CHICAGO – Stinging from a walloping at the polls, Illinois Republicans are focusing on the 2014 governor’s race as their best chance to emerge from the political cellar, while acknowledging that a recovery means doing things much differently.
The governor’s race is shaping up as a must-win for the GOP, after Democrats on Tuesday won veto-proof super majorities in the state House and Senate and a majority of the state’s congressional delegation, in addition to controlling all but two statewide offices.
That reality has Republicans re-evaluating everything from their image and campaign strategies to the diversity of their candidates and their policy priorities, such as their line against immigration reforms.
“[Winning the governor’s race] is our quickest trip back to relevancy,” said Illinois Republican Party Chairman Pat Brady. “We’ve got to get over this caricature of us as being a bunch of angry people standing in the way of everything.”
What happened Tuesday – described by top Republicans as everything from getting “schooled” to having their “brains bashed in” – was painful evidence that the party’s current strategies need to change, GOP leaders said.
Illinois Republicans lost five of the six most hotly contested seats in Congress, including three won by freshmen in 2010, when the tea party movement helped the GOP win back the U.S. House. When the new session begins, Republicans will hold just six of Illinois’ 18 House seats, compared with 11 of 19 in 2010.
The dismal showing prompted inevitable questions about whether Brady and the party’s legislative leaders should be replaced. But Brady said he serves at the pleasure of the party’s central committee and has no plans to resign.
He said the party already has begun a “top to bottom review” of what happened and why.
Republicans started at a disadvantage because Democrats dominated the once-a-decade drawing of boundaries for new congressional and legislative maps. The process also reduced the number of congressional seats from 19 to 18 because Illinois didn’t grow as fast as other states.
The new maps, which carved out territory friendly to Democrats, will ultimately affect how Republicans campaign in Illinois for the next decade.
“You’re going to have candidates who are more centrist and know how to communicate and appeal to moderates,” said U.S. Rep. Aaron Schock, a Peoria Republican who won re-election and has been mentioned as a possible gubernatorial candidate.
Brady doesn’t blame the maps, noting they were finalized months before Election Day.
“It’s clear to me that if we’re going to win, and not be in the minority, we need to be more inclusive, more diverse, and more open,” he said.
Former Republican Gov. Jim Edgar was blunt in his criticism of the GOP performance. He said even in Illinois, where the tea party has not had as great an influence as in other states, a minority that is more extreme than most Republicans has had an impact.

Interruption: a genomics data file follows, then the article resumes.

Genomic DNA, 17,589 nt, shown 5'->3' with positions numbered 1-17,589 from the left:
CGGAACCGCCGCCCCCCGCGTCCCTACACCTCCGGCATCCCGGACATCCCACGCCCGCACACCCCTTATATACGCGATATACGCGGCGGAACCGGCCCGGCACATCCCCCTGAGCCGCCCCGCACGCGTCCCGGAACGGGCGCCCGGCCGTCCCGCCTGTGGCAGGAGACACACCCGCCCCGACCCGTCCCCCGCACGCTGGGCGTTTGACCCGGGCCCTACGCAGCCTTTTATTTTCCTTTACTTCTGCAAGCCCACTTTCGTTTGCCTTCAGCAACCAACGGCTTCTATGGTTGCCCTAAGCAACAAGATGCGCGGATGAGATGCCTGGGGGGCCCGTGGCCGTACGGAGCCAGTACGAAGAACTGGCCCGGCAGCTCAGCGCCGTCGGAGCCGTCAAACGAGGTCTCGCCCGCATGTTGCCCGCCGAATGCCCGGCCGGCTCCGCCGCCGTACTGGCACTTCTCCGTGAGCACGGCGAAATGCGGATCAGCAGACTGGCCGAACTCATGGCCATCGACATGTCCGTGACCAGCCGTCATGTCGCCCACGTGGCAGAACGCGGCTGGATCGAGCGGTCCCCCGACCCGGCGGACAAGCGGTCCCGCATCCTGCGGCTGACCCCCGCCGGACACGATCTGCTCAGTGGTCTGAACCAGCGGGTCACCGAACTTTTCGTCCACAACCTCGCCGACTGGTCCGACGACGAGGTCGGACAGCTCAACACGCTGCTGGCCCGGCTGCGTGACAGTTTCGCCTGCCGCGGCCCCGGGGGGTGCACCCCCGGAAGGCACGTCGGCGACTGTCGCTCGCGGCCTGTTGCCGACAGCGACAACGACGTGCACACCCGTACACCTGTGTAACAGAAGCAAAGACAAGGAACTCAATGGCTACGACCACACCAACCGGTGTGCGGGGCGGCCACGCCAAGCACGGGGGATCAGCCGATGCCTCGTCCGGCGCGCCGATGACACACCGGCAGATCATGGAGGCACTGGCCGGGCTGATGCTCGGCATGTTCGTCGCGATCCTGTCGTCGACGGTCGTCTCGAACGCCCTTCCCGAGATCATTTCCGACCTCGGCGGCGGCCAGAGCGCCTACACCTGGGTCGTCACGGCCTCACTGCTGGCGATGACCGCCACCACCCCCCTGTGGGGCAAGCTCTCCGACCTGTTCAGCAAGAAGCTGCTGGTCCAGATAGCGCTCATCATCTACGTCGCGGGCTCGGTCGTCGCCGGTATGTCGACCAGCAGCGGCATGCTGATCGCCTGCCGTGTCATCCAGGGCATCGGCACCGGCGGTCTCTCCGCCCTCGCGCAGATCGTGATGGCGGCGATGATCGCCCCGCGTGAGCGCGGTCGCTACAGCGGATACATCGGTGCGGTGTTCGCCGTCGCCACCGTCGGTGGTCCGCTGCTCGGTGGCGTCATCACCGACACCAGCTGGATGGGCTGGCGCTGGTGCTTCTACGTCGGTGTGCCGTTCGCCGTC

“We need candidates who understand it’s not just about winning primaries; you also have to win the general election,” he said. “It’s a two-step dance, and we’re having a little trouble with that second step.”
Edgar agreed that winning the governorship back was the GOP’s “best chance to get back to a more viable two-party system. ... If Republicans can regain the governor’s office that changes everything overnight.”
U.S. Rep. Adam Kinzinger, a Manteno Republican first elected with strong tea party support in 2010, said the GOP should have invested less this fall in television advertising and more in matching the Democrats’ get-out-the-vote efforts, particularly to women, minorities and young voters.
He said immigration is among the top issues that Republicans need to focus on to better reach out to minorities, especially Latinos. An exit poll conducted for The Associated Press showed more than 70 percent of Illinois voters say illegal immigrants working in the U.S. should be given a chance to apply for legal status.
“It will take a bit of message change ... softening our rhetoric on immigration and talk about how to reform the system,” he said.
Illinois has produced some of the top leaders in the fight for immigration reform, but they’ve all been Democrats. U.S. Sen. Dick Durbin has repeatedly floated legislation to help young illegal immigrants while Rep. Luis Gutierrez has held nationwide listening tours about deportations and worked with Rep. Jan Schakowsky to stop them.
Another challenge for Illinois Republicans is a lack of diversity.
There are no Republican women or minorities in Illinois’ newly-elected congressional delegation, now that seven-term Republican Rep. Judy Biggert lost to former Rep. Bill Foster, a Democrat. The slate of candidates who ran for governor in Illinois in 2010 were all white men, as are all the candidates who’ve so far been talked about for 2014.
Among those whose names have been mentioned are the 2010 nominee, in addition to Schock, are state Sen. Bill Brady; state Sen. Kirk Dillard, who ran for the nomination in 2010; and state Treasurer Dan Rutherford.
“I’d love to be able to have female congressmen or minority congressmen ... but we don’t right now and that’s not going to stop us,” Kinzinger said.
Brady stressed that the party cannot have another primary in 2014 like it did in 2010, when seven candidates vied for the bid, dividing support and diverting focus from defeating the Democratic nominee, Gov. Pat Quinn.
He said he already is speaking with donors, grassroots volunteers and activists about the need to reach some kind of consensus on a Republican candidate who can win a general election. The candidate must be someone who represents more inclusive views, can articulate a message that is “positive, not scary,” and can raise money, Brady said.
Brady said that while the situation for Republicans isn’t good right now, it can be turned around.
“You get up, you dust yourself off, figure out what went wrong and get to work on it,” Brady said. “That’s politics.”